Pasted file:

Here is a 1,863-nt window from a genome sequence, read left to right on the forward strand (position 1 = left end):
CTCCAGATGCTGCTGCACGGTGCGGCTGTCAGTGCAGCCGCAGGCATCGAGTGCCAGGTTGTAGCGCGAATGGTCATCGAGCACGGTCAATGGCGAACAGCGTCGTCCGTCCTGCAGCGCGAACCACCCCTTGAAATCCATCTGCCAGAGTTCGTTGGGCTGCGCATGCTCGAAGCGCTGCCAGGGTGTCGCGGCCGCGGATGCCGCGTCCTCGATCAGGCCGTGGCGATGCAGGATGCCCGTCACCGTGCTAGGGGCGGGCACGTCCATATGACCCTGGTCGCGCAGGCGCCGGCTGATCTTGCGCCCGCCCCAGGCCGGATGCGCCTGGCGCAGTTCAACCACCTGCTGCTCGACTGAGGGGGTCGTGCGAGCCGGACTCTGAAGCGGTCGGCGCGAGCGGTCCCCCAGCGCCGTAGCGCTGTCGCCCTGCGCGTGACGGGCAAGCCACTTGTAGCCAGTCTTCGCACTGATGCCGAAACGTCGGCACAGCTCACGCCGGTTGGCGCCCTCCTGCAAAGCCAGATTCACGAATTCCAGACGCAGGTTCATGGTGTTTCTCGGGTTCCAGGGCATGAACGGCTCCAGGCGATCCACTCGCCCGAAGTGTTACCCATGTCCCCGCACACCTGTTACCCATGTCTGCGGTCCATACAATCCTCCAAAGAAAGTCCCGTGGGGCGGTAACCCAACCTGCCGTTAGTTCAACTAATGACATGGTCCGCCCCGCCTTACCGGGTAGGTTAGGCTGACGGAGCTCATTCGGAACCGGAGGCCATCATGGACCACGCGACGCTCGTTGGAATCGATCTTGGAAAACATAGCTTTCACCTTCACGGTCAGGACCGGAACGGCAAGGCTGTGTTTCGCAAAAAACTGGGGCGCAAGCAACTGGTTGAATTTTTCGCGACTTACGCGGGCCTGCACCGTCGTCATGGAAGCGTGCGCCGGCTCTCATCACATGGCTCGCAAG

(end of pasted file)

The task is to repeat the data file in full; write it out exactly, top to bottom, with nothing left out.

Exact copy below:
Here is a 1,863-nt window from a genome sequence, read left to right on the forward strand (position 1 = left end):
CTCCAGATGCTGCTGCACGGTGCGGCTGTCAGTGCAGCCGCAGGCATCGAGTGCCAGGTTGTAGCGCGAATGGTCATCGAGCACGGTCAATGGCGAACAGCGTCGTCCGTCCTGCAGCGCGAACCACCCCTTGAAATCCATCTGCCAGAGTTCGTTGGGCTGCGCATGCTCGAAGCGCTGCCAGGGTGTCGCGGCCGCGGATGCCGCGTCCTCGATCAGGCCGTGGCGATGCAGGATGCCCGTCACCGTGCTAGGGGCGGGCACGTCCATATGACCCTGGTCGCGCAGGCGCCGGCTGATCTTGCGCCCGCCCCAGGCCGGATGCGCCTGGCGCAGTTCAACCACCTGCTGCTCGACTGAGGGGGTCGTGCGAGCCGGACTCTGAAGCGGTCGGCGCGAGCGGTCCCCCAGCGCCGTAGCGCTGTCGCCCTGCGCGTGACGGGCAAGCCACTTGTAGCCAGTCTTCGCACTGATGCCGAAACGTCGGCACAGCTCACGCCGGTTGGCGCCCTCCTGCAAAGCCAGATTCACGAATTCCAGACGCAGGTTCATGGTGTTTCTCGGGTTCCAGGGCATGAACGGCTCCAGGCGATCCACTCGCCCGAAGTGTTACCCATGTCCCCGCACACCTGTTACCCATGTCTGCGGTCCATACAATCCTCCAAAGAAAGTCCCGTGGGGCGGTAACCCAACCTGCCGTTAGTTCAACTAATGACATGGTCCGCCCCGCCTTACCGGGTAGGTTAGGCTGACGGAGCTCATTCGGAACCGGAGGCCATCATGGACCACGCGACGCTCGTTGGAATCGATCTTGGAAAACATAGCTTTCACCTTCACGGTCAGGACCGGAACGGCAAGGCTGTGTTTCGCAAAAAACTGGGGCGCAAGCAACTGGTTGAATTTTTCGCGACTTACGCGGGCCTGCACCGTCGTCATGGAAGCGTGCGCCGGCTCTCATCACATGGCTCGCAAG